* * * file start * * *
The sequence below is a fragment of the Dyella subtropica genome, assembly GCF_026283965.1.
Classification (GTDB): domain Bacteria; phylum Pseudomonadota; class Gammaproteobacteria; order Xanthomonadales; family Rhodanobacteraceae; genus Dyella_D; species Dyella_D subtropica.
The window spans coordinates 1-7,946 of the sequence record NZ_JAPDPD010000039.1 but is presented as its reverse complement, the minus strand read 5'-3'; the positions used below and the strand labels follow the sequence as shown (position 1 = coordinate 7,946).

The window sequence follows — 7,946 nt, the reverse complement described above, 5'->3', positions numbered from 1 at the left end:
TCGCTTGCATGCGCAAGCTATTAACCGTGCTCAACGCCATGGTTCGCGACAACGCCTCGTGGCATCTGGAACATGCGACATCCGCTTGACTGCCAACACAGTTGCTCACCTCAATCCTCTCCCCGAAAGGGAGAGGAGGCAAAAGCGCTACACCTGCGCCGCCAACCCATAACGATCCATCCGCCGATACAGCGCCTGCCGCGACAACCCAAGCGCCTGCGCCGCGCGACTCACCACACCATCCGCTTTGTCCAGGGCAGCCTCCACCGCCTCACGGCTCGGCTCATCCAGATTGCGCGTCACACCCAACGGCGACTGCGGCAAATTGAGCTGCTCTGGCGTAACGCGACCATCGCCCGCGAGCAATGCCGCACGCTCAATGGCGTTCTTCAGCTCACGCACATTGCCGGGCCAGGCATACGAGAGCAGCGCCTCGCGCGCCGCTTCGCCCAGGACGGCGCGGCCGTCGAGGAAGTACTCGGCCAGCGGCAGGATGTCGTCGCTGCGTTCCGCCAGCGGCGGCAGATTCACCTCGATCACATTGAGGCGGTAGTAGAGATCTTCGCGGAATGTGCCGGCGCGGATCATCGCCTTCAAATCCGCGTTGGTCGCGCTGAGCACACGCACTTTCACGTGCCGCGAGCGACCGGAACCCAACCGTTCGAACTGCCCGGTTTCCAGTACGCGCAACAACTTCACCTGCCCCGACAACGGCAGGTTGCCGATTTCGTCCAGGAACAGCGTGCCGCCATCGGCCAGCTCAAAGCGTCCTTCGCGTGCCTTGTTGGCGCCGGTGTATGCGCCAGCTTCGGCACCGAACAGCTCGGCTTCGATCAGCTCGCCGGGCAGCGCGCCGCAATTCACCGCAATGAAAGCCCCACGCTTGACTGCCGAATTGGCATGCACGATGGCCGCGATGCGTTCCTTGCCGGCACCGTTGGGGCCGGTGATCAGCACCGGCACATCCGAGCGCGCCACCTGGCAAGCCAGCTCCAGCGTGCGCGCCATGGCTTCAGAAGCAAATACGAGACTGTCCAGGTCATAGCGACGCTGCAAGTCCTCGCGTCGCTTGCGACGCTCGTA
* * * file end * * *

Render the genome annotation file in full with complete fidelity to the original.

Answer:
The sequence below is a fragment of the Dyella subtropica genome, assembly GCF_026283965.1.
Classification (GTDB): domain Bacteria; phylum Pseudomonadota; class Gammaproteobacteria; order Xanthomonadales; family Rhodanobacteraceae; genus Dyella_D; species Dyella_D subtropica.
The window spans coordinates 1-7,946 of the sequence record NZ_JAPDPD010000039.1 but is presented as its reverse complement, the minus strand read 5'-3'; the positions used below and the strand labels follow the sequence as shown (position 1 = coordinate 7,946).

The window sequence follows — 7,946 nt, the reverse complement described above, 5'->3', positions numbered from 1 at the left end:
TCGCTTGCATGCGCAAGCTATTAACCGTGCTCAACGCCATGGTTCGCGACAACGCCTCGTGGCATCTGGAACATGCGACATCCGCTTGACTGCCAACACAGTTGCTCACCTCAATCCTCTCCCCGAAAGGGAGAGGAGGCAAAAGCGCTACACCTGCGCCGCCAACCCATAACGATCCATCCGCCGATACAGCGCCTGCCGCGACAACCCAAGCGCCTGCGCCGCGCGACTCACCACACCATCCGCTTTGTCCAGGGCAGCCTCCACCGCCTCACGGCTCGGCTCATCCAGATTGCGCGTCACACCCAACGGCGACTGCGGCAAATTGAGCTGCTCTGGCGTAACGCGACCATCGCCCGCGAGCAATGCCGCACGCTCAATGGCGTTCTTCAGCTCACGCACATTGCCGGGCCAGGCATACGAGAGCAGCGCCTCGCGCGCCGCTTCGCCCAGGACGGCGCGGCCGTCGAGGAAGTACTCGGCCAGCGGCAGGATGTCGTCGCTGCGTTCCGCCAGCGGCGGCAGATTCACCTCGATCACATTGAGGCGGTAGTAGAGATCTTCGCGGAATGTGCCGGCGCGGATCATCGCCTTCAAATCCGCGTTGGTCGCGCTGAGCACACGCACTTTCACGTGCCGCGAGCGACCGGAACCCAACCGTTCGAACTGCCCGGTTTCCAGTACGCGCAACAACTTCACCTGCCCCGACAACGGCAGGTTGCCGATTTCGTCCAGGAACAGCGTGCCGCCATCGGCCAGCTCAAAGCGTCCTTCGCGTGCCTTGTTGGCGCCGGTGTATGCGCCAGCTTCGGCACCGAACAGCTCGGCTTCGATCAGCTCGCCGGGCAGCGCGCCGCAATTCACCGCAATGAAAGCCCCACGCTTGACTGCCGAATTGGCATGCACGATGGCCGCGATGCGTTCCTTGCCGGCACCGTTGGGGCCGGTGATCAGCACCGGCACATCCGAGCGCGCCACCTGGCAAGCCAGCTCCAGCGTGCGCGCCATGGCTTCAGAAGCAAATACGAGACTGTCCAGGTCATAGCGACGCTGCAAGTCCTCGCGTCGCTTGCGACGCTCGTA